Why the Far Right Is Fixated on Drag Queens

The ACLU’s Chase Strangio draws the connection between the global antidemocratic movement and rising anti-LGBTQ rhetoric and violence in the U.S.

The drag queen Yuhua Hamasaki holds up "The Family Book" on an outdoor stage holding a microphone.
Yuhua Hamasaki performs in "Drag Queen Story Hour" during Youth Pride on June 25, 2022, in New York City. (Roy Rochlin / Getty)

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On Tuesday, a suspect accused of fatally shooting five people at a Colorado Springs queer nightclub in November was charged with hate crimes, assault, and murder. Elsewhere, armed protesters have been intimidating drag performers. And meanwhile, some states have banned gender-affirming health care and LGBTQ-inclusive instruction in public schools. Chase Strangio, an ACLU lawyer who has written for The Atlantic, argues that the LGBTQ community is under threat in part because of broader antidemocratic currents.

But first, here are three new stories from The Atlantic.

Stoking Fear

Kelli María Korducki: There’s been a recent spate of high-profile attacks on queer community spaces in this country, and anti-LGBTQ sentiment is on the rise in the media and online, including from politicians on the right. What’s going on?

Chase Strangio: There has been deeply embedded structural discrimination and violence against LGBTQ people for centuries in the United States and around the world. So while it’s not new, I think that what we’re seeing right now is a sort of escalation in the types of rhetoric targeting LGBTQ people coming from both public and private actors, which of course results in the escalation of extralegal discrimination and violence.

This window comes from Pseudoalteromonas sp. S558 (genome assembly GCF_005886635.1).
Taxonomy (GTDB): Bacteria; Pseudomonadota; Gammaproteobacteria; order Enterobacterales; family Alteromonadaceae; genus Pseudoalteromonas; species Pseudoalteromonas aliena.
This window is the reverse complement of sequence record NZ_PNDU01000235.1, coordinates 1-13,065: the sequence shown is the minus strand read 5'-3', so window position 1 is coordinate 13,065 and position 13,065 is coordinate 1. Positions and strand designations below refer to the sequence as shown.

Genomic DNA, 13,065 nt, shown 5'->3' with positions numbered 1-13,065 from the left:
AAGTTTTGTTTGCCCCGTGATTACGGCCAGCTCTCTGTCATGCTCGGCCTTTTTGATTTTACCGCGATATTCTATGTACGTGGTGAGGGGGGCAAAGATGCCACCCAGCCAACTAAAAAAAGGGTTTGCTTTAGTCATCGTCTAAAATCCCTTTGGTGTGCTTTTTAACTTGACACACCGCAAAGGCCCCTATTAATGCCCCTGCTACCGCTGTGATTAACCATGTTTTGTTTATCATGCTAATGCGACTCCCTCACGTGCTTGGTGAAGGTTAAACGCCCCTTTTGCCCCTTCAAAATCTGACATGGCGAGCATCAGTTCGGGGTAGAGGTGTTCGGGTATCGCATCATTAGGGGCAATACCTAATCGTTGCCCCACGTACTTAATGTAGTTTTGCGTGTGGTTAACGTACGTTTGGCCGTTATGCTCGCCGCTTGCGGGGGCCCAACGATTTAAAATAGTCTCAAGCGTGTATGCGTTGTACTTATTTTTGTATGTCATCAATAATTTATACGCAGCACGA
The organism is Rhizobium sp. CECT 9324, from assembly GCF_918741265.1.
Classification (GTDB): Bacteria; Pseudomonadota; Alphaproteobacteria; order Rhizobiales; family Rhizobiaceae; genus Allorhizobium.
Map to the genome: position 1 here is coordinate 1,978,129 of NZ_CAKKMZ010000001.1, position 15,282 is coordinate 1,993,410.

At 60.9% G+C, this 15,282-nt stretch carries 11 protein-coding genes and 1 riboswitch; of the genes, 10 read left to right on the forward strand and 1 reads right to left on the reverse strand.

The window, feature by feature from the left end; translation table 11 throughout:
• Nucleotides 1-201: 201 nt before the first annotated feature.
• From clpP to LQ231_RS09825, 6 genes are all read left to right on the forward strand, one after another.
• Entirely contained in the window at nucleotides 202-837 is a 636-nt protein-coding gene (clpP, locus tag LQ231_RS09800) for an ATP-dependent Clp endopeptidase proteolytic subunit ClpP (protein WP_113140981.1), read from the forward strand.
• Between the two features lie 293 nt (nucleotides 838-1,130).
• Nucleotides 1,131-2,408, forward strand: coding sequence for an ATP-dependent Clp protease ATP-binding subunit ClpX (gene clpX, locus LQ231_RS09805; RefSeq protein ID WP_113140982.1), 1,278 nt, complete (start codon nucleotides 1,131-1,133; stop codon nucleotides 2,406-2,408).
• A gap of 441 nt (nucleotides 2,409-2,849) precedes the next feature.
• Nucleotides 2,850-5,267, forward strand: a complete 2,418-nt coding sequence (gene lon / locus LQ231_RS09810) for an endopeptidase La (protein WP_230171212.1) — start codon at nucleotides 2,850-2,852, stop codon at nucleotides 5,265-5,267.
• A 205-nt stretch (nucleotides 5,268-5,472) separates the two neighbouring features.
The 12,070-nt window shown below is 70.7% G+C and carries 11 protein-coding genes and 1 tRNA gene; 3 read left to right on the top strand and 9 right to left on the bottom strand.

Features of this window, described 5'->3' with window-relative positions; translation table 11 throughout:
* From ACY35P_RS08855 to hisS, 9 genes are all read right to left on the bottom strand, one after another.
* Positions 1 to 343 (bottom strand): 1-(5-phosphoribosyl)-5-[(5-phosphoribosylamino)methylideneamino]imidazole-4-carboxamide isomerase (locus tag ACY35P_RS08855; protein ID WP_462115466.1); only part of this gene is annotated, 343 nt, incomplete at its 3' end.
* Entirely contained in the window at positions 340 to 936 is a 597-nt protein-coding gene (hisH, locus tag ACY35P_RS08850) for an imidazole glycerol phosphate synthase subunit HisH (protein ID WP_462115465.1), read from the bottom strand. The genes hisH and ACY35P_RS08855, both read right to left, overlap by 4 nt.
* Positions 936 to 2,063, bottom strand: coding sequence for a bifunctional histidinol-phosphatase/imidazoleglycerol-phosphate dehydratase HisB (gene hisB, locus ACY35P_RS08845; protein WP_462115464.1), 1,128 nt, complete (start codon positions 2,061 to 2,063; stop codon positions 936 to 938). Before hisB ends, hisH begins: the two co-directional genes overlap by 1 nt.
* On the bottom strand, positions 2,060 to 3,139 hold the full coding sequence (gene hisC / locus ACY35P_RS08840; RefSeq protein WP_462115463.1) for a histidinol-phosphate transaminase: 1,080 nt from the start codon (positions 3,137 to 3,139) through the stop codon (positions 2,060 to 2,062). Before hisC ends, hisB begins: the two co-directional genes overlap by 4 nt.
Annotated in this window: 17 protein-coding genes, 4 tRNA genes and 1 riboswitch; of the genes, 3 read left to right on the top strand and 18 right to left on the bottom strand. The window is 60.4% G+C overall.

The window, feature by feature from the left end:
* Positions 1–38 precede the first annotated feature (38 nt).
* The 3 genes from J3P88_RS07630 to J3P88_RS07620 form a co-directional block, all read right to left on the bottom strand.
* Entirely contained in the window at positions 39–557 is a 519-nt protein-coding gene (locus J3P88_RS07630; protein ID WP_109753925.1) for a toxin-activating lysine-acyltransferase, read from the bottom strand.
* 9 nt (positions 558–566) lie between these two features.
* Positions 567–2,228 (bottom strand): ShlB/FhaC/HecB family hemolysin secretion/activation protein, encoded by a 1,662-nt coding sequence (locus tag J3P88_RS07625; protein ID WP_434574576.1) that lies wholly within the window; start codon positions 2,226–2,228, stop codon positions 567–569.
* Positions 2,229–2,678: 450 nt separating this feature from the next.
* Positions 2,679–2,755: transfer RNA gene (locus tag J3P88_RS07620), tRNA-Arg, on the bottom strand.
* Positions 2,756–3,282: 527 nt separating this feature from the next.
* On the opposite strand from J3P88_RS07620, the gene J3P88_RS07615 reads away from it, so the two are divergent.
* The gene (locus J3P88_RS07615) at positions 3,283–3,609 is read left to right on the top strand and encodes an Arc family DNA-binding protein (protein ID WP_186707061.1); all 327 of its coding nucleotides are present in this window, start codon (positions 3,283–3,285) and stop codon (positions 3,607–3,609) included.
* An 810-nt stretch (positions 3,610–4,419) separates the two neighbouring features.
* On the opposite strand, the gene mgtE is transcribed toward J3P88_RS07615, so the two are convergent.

Korducki: What’s driving this escalation? Why now?

Strangio: I think it’s a combination of things. Part of it is a backlash to the increased visibility of LGBTQ people, as well as increased informal legal protection gained through Supreme Court wins in marriage and the Title VII cases. When you have a dynamic of people gaining more access to supportive public discourse, more legal protections, and increased visibility in popular culture and media, there’s a dynamic of more people feeling like they can live as themselves.

In addition to the backlash against those successes in visibility, we’re seeing a resurgence of far-right politics around the world and in the United States—a rise in far-right governments and far-right nongovernmental actors. And a feature of far-right government is a sort of fixation on the control of family and sexuality. If you look globally, you can see that anti-LGBTQ rhetoric rises with the rise in fascism. You see increased sites of control over the body and the family as part of far-right government projects. That’s why we’re seeing this historical moment of anti-LGBTQ backlash in the same places where we’re seeing those types of governments rising around the world.

Korducki: Where does anti-LGBTQ messaging fall into the broader landscape of the American culture wars?

Strangio: It’s all so inextricably connected, all part of a desire to control and restrict people’s sense of possibility and freedom. You can look at something like [the conservative activist] Christopher Rufo’s campaign against what he calls “critical race theory” and related efforts to restrict historically accurate teaching in public schools, and see how that quickly morphed into the same individuals targeting drag performance, trans health care, and the mention of LGBTQ people in schools.

All of this can be understood in two fundamental ways. One is the simple political opportunism of trying to [mobilize] voters in the lead-up to the next presidential election by stoking a sense of fear, of unfamiliar change. The second is exactly what I mentioned: The more you can control people’s sense of possibility, of expansiveness and freedom, the more that governments can expand their authority over people’s lives in general. I think we’re seeing those things in dynamic interaction at this moment.

Korducki: There seems to be a fixation on drag storytelling hours as a potential threat—really, on drag performance in general. What do you make of that?

Strangio: The history of policing gender and criminalizing cross-dressing was always targeted at trans people, but it was also targeted at drag performance. We have a long history of criminal cross-dressing laws, and drag performers [have been arrested in the past]. If what you really want is to target queerness and transness, then drag is a huge part of that. It's a visible celebration of culture.